BakerPanWurgler2012 - The effect of reference point prices on mergers and acquisitions

BakerPanWurgler2012 - The effect of reference point prices on mergers and acquisitions

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1 The effect of reference point prices on mergers and acquisitions * Malcolm Baker Harvard Business School and NBER [email protected] Xin Pan Harvard University [email protected] Jeffrey Wurgler NYU Stern School of Business and NBER [email protected] September 10, 2010 Abstract The use of the target’s recent peak prices as reference points or judgmental anchors affects several aspects of merger and acquisition activity including offer prices, deal success, market reaction, and merger waves. Offer prices are biased toward the target’s recent peak prices although such prices are economically unremarkable. The offer’s probability of acceptance jumps discontinuously when it exceeds a peak price, a real effect of the use of peak prices. Conversely, bidder shareholders react more negatively as the offer price is influenced upward toward a peak price. Merger waves occur when high recent returns on the stock market and on likely targets make it easier for bidders to offer a peak price. * For helpful comments we thank the Honorable William Allen, Yakov Amihud, Nick Barberis, Lauren Cohen, Ravi Dhar, Ming Dong, Robin Greenwood, Steven Huddart, Ulrike Malmendier, Florencia Marotta-Wurgler, Steven Mintz, Daniel Paravisini, Gordon Phillips, Gerald Rosenfeld of Rothschild North America, Rick Ruback, Meir Statman, Joshua White, Russ Winer, and seminar participants at Columbia University, Harvard Business School, Michigan State, the NBER Corporate Finance Summer Institute, NYU Stern, the Rising Star Conference at RPI, and the Securities and Exchange Commission. Baker gratefully acknowledges financial support from the Division of Research of the Harvard Business School.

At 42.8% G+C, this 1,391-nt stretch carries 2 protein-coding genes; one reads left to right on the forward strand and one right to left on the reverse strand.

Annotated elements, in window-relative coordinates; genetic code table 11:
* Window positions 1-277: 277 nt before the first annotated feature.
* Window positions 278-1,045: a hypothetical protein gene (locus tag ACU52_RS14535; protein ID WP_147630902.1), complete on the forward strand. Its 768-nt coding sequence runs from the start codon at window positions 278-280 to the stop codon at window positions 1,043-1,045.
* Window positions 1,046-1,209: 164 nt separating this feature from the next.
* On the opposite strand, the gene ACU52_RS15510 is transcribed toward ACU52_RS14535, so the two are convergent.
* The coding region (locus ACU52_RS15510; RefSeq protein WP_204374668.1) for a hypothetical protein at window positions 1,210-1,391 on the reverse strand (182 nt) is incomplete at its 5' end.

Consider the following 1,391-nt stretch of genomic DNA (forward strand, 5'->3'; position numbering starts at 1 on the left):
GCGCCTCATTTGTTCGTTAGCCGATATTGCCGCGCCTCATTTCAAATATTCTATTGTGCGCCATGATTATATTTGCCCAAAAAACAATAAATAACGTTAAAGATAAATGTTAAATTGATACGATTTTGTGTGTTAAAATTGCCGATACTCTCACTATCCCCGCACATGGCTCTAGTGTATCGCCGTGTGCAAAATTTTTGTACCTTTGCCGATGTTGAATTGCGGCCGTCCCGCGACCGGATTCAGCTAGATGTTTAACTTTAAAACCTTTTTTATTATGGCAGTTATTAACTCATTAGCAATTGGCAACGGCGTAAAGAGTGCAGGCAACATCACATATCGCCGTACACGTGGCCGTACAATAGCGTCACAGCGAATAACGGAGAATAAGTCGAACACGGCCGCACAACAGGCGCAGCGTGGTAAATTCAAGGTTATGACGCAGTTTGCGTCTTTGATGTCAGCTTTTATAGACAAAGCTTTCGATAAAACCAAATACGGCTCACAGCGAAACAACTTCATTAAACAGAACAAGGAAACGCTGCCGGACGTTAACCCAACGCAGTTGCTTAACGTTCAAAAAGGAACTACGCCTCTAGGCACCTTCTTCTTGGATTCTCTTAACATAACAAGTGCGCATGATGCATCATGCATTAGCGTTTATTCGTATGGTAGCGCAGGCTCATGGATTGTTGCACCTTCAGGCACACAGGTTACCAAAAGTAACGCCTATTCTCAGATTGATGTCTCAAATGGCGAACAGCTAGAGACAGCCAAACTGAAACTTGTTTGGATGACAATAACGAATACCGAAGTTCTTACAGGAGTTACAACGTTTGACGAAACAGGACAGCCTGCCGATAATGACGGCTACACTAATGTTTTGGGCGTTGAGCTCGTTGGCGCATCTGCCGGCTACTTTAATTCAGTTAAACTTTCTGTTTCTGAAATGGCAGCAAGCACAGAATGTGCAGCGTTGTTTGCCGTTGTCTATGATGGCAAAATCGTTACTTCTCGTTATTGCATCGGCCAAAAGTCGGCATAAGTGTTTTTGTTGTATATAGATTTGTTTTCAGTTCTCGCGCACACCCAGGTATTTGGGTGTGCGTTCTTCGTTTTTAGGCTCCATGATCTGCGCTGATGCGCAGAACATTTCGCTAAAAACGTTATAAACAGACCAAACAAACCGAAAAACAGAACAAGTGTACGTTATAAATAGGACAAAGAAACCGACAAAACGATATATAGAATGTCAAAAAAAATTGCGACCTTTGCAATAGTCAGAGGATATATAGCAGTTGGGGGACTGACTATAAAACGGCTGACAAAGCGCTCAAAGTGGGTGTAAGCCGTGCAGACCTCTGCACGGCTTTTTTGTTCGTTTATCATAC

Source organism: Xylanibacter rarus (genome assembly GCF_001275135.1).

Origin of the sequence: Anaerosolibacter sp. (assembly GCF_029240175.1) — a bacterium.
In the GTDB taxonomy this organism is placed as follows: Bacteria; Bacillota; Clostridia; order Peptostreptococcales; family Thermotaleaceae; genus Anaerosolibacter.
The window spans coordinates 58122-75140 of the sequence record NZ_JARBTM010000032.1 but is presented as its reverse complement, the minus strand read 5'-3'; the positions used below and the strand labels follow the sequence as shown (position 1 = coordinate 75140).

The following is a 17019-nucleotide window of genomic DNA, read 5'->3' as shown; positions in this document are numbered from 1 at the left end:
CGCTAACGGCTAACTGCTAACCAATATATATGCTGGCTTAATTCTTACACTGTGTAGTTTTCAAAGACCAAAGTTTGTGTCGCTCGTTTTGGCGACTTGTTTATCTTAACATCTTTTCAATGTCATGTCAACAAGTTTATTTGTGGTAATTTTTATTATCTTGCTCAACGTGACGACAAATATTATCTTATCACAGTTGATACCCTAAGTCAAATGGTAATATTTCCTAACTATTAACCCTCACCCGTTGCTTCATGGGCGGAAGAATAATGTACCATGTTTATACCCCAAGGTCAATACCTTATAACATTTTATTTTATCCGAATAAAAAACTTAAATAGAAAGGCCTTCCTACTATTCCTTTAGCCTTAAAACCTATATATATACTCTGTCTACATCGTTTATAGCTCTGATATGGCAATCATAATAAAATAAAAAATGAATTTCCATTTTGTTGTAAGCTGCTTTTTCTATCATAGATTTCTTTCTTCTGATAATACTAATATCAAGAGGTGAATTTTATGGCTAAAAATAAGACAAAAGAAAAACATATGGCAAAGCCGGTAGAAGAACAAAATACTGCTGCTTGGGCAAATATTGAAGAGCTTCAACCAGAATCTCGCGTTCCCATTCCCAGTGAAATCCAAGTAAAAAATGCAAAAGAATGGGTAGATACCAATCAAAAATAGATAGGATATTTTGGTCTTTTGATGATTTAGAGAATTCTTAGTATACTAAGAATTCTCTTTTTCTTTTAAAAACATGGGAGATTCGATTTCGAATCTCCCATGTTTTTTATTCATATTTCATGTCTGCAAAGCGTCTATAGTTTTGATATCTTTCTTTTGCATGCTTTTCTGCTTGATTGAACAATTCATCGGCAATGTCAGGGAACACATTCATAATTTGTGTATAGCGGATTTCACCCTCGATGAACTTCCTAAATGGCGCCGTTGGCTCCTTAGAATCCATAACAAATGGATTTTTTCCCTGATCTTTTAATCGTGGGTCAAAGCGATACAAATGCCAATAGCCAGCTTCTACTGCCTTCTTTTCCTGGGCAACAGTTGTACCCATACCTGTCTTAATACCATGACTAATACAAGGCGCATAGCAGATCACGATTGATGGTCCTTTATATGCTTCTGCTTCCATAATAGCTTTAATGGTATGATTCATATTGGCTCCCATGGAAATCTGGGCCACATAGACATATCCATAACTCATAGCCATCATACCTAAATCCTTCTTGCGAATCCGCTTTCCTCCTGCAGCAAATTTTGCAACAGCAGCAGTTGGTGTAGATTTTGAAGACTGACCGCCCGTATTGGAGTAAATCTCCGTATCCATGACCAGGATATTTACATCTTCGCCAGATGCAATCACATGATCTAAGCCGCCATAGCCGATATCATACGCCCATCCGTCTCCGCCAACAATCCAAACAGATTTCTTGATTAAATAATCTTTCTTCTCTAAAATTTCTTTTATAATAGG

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2 I. Introduction The price that a bidding firm offers for a target is generally the outcome of a negotiation with the target’s board. The standard textbook story emphasizes synergies. The offer price starts with an estimate of the increased value of the combined entity under the new corporate structure, deriving from cost reductions in labor or capital equipment, supply chain reliability, debt tax shields, market power, market access and expertise, improved management, internal finance, and other economic factors (e.g., Lang, Stulz, and Walkling 1989 or Jovanovic and Rousseau (2002)). This value gain is then divided between the two entities’ shareholders according to their relative bargaining power. In theory, the textbooks suggest, all of this leads to an objective and specific price for the target’s shares. In practice, valuing a company is subjective. A large number of assumptions are needed to justify any particular valuation of the combination. In addition, relative bargaining power may not be fully established. Boards can bluff in the negotiation. Other bidders may emerge. These real-life considerations mean the appropriate target price cannot be set with precision, but established only to be within a broad range. We hypothesize that this indeterminacy, in turn,
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